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Mac CTI (Computer Telephone Integration)

PostPosted: Fri Mar 16, 2012 9:51 am
by psichel_adm
There's a quiet revolution underway as the old 4 kHz narrowband phone system is being disrupted by a combination of cell phones and Internet phones with advanced features and HD Voice...

This article has moved to here: http://www.sustworks.com/pa_guide/MacCTI.html

What about CTI in the cloud?

PostPosted: Sun Mar 25, 2012 8:44 pm
by psichel_adm
The same factors that are pushing PBX service to the cloud have inspired some companies to offer CTI in the cloud. Invox.com for example offers PBX+ which includes CTI features. As the developer of Phone Amego, I was intrigued to see the "Call Widget" which allows you to see who's calling, transfer calls between employees, leave notes for calls, and integrate with web based CRM systems like SalesForce starts at $99 per month (bundled with 3000 minutes or higher).

Phone Amego combined with Phone.com offers similar capability but with two key advantages:
(1) Consumer friendly pricing. Phone Amego is $30/seat (one time) or $50 for up to 5 users within a single family household. Phone.com is competitive with Vonage.
(2) Phone Amego works with native applications Mac users are already familiar with including Apple's Address Book, iCal, and Mail (which integrate easily with iPhone and iPad). The biggest cost of moving to a CRM is time spent learning a new system and entering your data. Native apps lower the barrier to entry.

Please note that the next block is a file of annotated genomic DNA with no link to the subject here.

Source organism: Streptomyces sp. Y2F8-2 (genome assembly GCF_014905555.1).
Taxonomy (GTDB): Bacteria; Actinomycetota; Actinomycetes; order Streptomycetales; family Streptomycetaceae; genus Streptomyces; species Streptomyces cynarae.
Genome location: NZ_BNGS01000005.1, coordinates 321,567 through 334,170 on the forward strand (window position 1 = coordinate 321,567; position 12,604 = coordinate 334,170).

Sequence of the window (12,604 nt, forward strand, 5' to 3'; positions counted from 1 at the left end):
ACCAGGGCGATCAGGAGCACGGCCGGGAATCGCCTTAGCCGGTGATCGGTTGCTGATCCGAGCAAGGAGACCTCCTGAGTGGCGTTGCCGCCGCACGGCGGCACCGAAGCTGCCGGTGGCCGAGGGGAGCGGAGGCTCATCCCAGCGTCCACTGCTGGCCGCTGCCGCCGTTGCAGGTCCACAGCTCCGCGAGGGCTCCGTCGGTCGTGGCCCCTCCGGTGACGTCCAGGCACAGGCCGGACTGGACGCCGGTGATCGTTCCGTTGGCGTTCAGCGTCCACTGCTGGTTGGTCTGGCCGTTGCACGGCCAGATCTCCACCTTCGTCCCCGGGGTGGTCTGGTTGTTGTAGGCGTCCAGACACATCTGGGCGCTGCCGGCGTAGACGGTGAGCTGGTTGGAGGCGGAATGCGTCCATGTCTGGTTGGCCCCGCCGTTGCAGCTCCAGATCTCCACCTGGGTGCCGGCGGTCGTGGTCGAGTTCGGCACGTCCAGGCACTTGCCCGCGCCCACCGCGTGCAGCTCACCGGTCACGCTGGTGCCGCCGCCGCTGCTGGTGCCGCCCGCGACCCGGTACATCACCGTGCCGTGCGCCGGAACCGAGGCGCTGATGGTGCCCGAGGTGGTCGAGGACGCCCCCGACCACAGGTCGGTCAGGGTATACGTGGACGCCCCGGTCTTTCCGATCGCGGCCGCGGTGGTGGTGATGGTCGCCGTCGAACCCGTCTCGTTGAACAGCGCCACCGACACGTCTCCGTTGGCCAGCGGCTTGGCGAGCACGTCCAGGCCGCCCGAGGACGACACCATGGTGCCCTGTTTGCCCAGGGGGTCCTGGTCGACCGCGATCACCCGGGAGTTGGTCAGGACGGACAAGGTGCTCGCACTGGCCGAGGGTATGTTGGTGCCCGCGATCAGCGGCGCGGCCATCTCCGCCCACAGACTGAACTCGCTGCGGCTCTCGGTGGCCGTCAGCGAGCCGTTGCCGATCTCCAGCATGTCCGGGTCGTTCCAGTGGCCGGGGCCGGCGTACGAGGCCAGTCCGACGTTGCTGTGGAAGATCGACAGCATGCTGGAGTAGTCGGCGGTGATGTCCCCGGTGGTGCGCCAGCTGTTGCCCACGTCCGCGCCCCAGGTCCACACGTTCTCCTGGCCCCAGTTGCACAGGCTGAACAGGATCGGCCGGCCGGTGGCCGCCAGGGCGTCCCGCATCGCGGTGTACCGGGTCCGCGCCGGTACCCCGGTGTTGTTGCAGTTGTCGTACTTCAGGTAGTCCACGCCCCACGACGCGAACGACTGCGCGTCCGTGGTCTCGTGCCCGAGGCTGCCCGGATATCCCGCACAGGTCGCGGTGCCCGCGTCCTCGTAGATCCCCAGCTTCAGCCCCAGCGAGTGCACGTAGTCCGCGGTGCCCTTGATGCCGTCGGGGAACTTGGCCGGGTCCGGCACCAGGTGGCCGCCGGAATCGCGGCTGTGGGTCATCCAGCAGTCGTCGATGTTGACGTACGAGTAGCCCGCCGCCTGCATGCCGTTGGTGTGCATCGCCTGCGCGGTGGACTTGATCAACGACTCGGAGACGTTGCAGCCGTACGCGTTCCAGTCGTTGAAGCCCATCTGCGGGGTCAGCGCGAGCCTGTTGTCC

The market is still deciding where software-as-a-service makes the most sense. Google is pushing an Apps in the cloud model (Google Apps), whereas Apple is pushing a native Apps with data in the cloud model (iCloud).

I can't claim there's one right answer for everyone, but I'm partial to the native Apps approach. Native apps offer a richer experience and deeper integration as illustrated below:

(1) Phone Amego's click-to-dial feature isn't limited to your on-line address book. You can click-to-dial almost any number that appears on your screen and can also send touch-tones to access other services. On the Mac, you can type a few keystrokes to bring up an App launcher to dial your call.

(2) Outgoing call setup is faster because you can dial directly from your phone instead of ringing your phone first, and then ringing the remote party.

(3) Phone Amego's caller ID isn't limited to reverse lookup or opening a CRM page. It integrates with native apps including iCal and Daylite. Other options include speak caller ID, growl notification, multi-line Caller ID, and native scripting.

When the iPhone first appeared, Apple proposed Web Apps as the API for 3rd party developers because the native SDK wasn't ready. Developers recognized immediately this would relegate them to second class status and complained loudly they wanted a native SDK. I would argue the CTI user experience is intimate enough to give native apps an advantage.

In contrast, the PBX user experience has always been distributed between the users phone and PBX equipment in a wiring closet. Moving the PBX equipment out of the closet and into the cloud offers greater flexibility to enhance the user experience.

Enjoy!

Re: Mac CTI (Computer Telephone Integration)

PostPosted: Mon Nov 04, 2013 7:07 am
by daavidfischer
This was actually predicted long before. And it is just happening as it was predicted. Well this is the new generation’s revolution that is going to completely over throw every analog telephonic system pretty soon.


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DAVID FISCHER